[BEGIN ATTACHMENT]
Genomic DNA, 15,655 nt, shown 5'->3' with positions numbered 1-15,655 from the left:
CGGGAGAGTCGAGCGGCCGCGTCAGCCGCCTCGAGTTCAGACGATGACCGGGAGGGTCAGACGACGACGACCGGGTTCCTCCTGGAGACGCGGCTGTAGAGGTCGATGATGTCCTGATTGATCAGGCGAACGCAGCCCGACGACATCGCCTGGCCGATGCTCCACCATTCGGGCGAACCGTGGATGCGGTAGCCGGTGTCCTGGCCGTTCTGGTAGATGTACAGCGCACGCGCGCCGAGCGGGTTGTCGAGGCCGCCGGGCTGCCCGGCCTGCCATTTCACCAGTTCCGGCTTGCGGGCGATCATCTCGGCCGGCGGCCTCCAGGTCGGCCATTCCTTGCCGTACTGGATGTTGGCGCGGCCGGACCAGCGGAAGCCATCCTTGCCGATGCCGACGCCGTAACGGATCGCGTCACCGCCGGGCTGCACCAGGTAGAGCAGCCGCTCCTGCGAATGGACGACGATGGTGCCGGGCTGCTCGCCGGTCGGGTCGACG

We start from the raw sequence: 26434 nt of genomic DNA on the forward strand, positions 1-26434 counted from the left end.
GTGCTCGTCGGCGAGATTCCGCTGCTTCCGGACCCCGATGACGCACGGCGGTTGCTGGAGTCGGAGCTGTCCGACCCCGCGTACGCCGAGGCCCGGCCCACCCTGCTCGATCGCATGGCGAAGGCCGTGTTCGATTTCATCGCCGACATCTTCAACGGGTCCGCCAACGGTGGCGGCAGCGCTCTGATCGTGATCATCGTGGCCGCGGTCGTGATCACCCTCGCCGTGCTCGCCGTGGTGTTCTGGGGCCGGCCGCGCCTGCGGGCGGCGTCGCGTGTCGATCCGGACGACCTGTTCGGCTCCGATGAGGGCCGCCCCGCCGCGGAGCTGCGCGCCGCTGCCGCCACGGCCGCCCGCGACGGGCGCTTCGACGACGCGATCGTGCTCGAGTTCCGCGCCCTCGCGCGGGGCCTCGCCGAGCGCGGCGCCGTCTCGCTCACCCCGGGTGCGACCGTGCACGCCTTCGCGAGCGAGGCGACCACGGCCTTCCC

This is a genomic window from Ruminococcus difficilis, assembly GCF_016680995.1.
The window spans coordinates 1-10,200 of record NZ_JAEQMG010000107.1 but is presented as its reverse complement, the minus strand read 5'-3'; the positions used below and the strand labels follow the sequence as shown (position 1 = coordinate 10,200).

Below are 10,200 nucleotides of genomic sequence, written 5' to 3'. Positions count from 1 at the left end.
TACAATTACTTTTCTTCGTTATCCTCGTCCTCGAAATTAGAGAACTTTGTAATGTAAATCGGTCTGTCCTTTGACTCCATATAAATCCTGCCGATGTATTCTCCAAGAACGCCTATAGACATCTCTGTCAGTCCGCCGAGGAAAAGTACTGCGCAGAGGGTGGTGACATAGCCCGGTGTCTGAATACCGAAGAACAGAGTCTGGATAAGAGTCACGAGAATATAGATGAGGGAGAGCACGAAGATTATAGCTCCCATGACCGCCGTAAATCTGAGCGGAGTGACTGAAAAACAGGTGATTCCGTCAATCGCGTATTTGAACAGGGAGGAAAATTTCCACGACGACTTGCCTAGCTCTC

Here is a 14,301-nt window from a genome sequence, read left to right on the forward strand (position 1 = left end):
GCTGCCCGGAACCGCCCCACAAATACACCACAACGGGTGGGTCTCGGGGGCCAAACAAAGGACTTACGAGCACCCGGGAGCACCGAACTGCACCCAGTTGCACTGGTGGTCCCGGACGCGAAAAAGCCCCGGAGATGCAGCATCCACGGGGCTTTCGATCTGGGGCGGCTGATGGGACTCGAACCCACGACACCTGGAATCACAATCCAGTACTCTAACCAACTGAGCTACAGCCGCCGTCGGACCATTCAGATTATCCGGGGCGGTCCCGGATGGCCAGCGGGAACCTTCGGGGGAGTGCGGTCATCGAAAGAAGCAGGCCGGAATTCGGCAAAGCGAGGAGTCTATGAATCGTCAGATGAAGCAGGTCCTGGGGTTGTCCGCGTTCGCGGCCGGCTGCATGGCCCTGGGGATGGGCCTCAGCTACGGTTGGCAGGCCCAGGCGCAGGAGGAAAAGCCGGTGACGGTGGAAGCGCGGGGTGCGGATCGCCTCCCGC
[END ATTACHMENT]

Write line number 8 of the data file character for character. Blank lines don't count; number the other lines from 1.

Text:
TACAATTACTTTTCTTCGTTATCCTCGTCCTCGAAATTAGAGAACTTTGTAATGTAAATCGGTCTGTCCTTTGACTCCATATAAATCCTGCCGATGTATTCTCCAAGAACGCCTATAGACATCTCTGTCAGTCCGCCGAGGAAAAGTACTGCGCAGAGGGTGGTGACATAGCCCGGTGTCTGAATACCGAAGAACAGAGTCTGGATAAGAGTCACGAGAATATAGATGAGGGAGAGCACGAAGATTATAGCTCCCATGACCGCCGTAAATCTGAGCGGAGTGACTGAAAAACAGGTGATTCCGTCAATCGCGTATTTGAACAGGGAGGAAAATTTCCACGACGACTTGCCTAGCTCTC